And yet many of us are guilty of conveying images of ourselves that are not grounded in reality. We spend ridiculous amounts of money donning the finest clothes, flaunting the baddest handbags, and flossing in the hottest whips. Sometimes we’re so broke we can’t even afford to pay our rent, but we’ll jump at the opportunity to put another vacation on our credit card. Our material possessions are life-consuming. What was meant to be pleasurable is now a necessity for happiness. In all actuality, the desire for things silences the raging need for love. Shopping becomes fulfilling because it does not have to say “I love you” back.
To some extent, we all hide. When we see things about ourselves that we don’t like, we hide. When we hurt, we hide. When we miss the mark, we hide. When we are found in a state other than what we would like to present, we hide. When life is not what we expect it to be, we withdraw our true essence and promote other aspects simply to protect ourselves. We have sunken so deep within ourselves that we can’t even find who we really are. We didn’t mean to. We long to be understood, to be loved, to be appreciated, to be accepted, and we want, more than anything, for someone to know the real us. In schools, churches, and beauty shops across this world, there are women just like us, those still hiding behind the lipstick.
Our hiding allows others to hide, and can perpetuate our pain. A woman was molested as a child. Because of fear and the advice of her mother, she does not say anything. Now as a mature adult with children, she realizes her daughter is being molested. Rather than confronting it, she decides to move on and pretend she didn’t see it, didn’t hear it, and, if the truth were told, really did not want to have anything to do with it. The cycle continues. We must begin to get victory in the areas of our lives that could potentially have an effect on the generations to come. We teach our daughters not to trust a man, rather than saying, “I trusted a man once and I was hurt.” We expect them to do what we didn’t, rather than giving them what we did not always receive—the truth. We sow ideals in the heart of young girls based on our mistakes and what we wish we could have done instead of giving them sound information. We need to stop hiding behind poor choices, money, sex, depression and hurt and live free.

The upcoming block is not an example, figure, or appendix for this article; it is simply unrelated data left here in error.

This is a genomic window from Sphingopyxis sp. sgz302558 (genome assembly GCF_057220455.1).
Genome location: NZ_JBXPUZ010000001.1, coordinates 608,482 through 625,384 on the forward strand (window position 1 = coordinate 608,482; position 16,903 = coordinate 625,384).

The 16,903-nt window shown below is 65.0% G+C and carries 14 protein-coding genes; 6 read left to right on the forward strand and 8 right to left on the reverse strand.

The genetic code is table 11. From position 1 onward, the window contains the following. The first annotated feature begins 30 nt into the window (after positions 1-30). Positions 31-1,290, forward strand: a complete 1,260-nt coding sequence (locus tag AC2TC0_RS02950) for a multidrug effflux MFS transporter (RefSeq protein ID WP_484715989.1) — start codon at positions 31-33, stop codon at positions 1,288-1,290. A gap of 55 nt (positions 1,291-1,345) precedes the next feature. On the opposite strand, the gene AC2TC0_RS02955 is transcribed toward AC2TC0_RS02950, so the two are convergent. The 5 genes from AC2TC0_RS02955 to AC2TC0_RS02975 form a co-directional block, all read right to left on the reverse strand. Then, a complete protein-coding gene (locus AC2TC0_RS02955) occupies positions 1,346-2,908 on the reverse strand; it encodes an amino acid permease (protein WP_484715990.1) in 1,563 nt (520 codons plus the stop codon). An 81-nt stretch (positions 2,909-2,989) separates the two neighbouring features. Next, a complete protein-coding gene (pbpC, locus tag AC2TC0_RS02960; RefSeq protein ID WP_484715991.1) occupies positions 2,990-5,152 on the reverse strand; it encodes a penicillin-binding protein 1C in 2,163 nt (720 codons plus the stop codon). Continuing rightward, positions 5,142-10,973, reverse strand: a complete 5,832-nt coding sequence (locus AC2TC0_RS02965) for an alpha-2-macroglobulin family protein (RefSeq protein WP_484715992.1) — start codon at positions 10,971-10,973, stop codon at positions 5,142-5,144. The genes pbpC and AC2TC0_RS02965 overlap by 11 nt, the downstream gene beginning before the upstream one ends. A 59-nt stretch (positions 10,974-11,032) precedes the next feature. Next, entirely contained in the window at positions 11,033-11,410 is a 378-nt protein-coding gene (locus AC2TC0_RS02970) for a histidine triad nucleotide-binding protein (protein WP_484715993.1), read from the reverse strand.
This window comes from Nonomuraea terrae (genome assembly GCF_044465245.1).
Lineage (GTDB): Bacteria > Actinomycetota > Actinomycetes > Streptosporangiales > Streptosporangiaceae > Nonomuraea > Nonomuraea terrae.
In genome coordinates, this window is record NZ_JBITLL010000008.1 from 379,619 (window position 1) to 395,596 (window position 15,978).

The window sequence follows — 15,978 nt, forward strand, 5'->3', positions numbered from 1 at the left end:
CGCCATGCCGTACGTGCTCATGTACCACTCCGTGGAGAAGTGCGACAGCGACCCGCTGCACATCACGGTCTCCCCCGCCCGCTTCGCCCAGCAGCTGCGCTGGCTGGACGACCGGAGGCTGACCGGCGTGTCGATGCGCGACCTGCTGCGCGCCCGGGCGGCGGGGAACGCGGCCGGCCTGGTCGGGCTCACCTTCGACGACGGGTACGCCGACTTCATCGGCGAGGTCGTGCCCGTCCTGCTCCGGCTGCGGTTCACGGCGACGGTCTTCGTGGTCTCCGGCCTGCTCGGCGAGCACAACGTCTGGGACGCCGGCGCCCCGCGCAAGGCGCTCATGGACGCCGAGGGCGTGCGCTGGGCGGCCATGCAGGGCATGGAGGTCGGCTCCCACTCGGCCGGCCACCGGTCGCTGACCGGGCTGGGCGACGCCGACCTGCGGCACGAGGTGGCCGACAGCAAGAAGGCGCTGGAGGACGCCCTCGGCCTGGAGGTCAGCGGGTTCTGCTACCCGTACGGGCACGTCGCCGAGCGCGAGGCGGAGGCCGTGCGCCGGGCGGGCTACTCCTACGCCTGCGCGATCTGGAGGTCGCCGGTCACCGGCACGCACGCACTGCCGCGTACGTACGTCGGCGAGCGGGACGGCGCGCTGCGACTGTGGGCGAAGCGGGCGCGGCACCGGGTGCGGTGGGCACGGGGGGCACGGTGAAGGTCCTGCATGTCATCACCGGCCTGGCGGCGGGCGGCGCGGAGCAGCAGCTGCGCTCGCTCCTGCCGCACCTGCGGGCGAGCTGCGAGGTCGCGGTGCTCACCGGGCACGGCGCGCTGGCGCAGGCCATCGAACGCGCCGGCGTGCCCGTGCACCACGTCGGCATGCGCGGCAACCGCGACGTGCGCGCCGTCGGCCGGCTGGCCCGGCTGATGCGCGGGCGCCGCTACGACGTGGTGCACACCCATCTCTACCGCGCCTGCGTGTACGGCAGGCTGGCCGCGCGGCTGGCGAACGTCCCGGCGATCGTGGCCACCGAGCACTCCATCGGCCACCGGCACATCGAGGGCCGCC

My Lipstick Confession: For as long as I could remember, I prided myself for being a strong, self-assured person. I was bossy at a young age. They called me a teacher’s pet, a daddy’s girl and a goody two-shoes in my immediate circle. Through my efforts in life, school and otherwise, I managed to garner some internal satisfaction from this persona I was haphazardly creating. After time progressed and my personal treasure chest was filled with perfect test scores, awards and other accolades, I bought into the hype. I became this monster, eager for more and willing to go extreme measures to satisfy the thirst for accomplishments. My lipstick was success. I was literally hiding behind this array of things that I was capable of doing. Truthfully, I was lacking. I longed for someone to love the real me buried in a plethora of insecurities. I presented this image that I was on top of everything when, in fact, I felt very beneath it all.
It is time to come out of hiding and be just who we were created to be. As women, we are all on this journey together. Let’s live, love and laugh our way to freedom. To start the process, do something bold this week. Tell someone a fact about you that he or she didn’t know, whether it is the super cute jacket that you bought from the thrift store, the fact that you were adopted, or that you really like ice tea— share a part of the real you. Reveal the person we all have wanted to meet.
Myesha Chaney is a recording artist, motivational speaker, mother, wife and the first lady of Antioch Church of Long Beach, California. Her new album, Take Him to The World, will be released July 3.